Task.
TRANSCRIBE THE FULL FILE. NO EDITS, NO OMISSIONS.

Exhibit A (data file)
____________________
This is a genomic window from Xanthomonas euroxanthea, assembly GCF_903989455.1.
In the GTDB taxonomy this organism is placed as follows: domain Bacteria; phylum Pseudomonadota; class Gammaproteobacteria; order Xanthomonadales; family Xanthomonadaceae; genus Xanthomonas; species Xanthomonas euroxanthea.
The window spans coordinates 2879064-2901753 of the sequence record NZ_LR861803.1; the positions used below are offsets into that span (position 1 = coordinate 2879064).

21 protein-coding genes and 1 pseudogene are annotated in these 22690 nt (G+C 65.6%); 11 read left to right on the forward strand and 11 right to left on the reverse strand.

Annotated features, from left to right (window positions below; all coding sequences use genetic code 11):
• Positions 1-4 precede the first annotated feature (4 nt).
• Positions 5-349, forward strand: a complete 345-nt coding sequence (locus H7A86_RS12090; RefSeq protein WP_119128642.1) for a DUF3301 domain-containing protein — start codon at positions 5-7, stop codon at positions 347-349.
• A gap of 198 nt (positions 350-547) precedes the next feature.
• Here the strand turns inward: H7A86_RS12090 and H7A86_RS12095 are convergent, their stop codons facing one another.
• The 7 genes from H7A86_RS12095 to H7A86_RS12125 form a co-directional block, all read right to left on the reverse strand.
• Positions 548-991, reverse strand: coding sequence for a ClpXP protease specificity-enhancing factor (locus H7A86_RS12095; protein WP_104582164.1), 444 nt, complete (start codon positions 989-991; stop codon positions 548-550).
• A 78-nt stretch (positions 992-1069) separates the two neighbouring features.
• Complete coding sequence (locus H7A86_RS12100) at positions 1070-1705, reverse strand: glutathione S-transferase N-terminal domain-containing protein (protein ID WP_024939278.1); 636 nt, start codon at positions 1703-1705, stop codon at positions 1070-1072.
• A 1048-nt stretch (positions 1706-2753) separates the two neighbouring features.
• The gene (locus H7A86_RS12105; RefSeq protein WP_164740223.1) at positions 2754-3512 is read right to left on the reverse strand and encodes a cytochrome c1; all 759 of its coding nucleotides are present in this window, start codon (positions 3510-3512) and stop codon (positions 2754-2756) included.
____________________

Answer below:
This is a genomic window from Xanthomonas euroxanthea, assembly GCF_903989455.1.
In the GTDB taxonomy this organism is placed as follows: domain Bacteria; phylum Pseudomonadota; class Gammaproteobacteria; order Xanthomonadales; family Xanthomonadaceae; genus Xanthomonas; species Xanthomonas euroxanthea.
The window spans coordinates 2879064-2901753 of the sequence record NZ_LR861803.1; the positions used below are offsets into that span (position 1 = coordinate 2879064).

21 protein-coding genes and 1 pseudogene are annotated in these 22690 nt (G+C 65.6%); 11 read left to right on the forward strand and 11 right to left on the reverse strand.

Annotated features, from left to right (window positions below; all coding sequences use genetic code 11):
• Positions 1-4 precede the first annotated feature (4 nt).
• Positions 5-349, forward strand: a complete 345-nt coding sequence (locus H7A86_RS12090; RefSeq protein WP_119128642.1) for a DUF3301 domain-containing protein — start codon at positions 5-7, stop codon at positions 347-349.
• A gap of 198 nt (positions 350-547) precedes the next feature.
• Here the strand turns inward: H7A86_RS12090 and H7A86_RS12095 are convergent, their stop codons facing one another.
• The 7 genes from H7A86_RS12095 to H7A86_RS12125 form a co-directional block, all read right to left on the reverse strand.
• Positions 548-991, reverse strand: coding sequence for a ClpXP protease specificity-enhancing factor (locus H7A86_RS12095; protein WP_104582164.1), 444 nt, complete (start codon positions 989-991; stop codon positions 548-550).
• A 78-nt stretch (positions 992-1069) separates the two neighbouring features.
• Complete coding sequence (locus H7A86_RS12100) at positions 1070-1705, reverse strand: glutathione S-transferase N-terminal domain-containing protein (protein ID WP_024939278.1); 636 nt, start codon at positions 1703-1705, stop codon at positions 1070-1072.
• A 1048-nt stretch (positions 1706-2753) separates the two neighbouring features.
• The gene (locus H7A86_RS12105; RefSeq protein WP_164740223.1) at positions 2754-3512 is read right to left on the reverse strand and encodes a cytochrome c1; all 759 of its coding nucleotides are present in this window, start codon (positions 3510-3512) and stop codon (positions 2754-2756) included.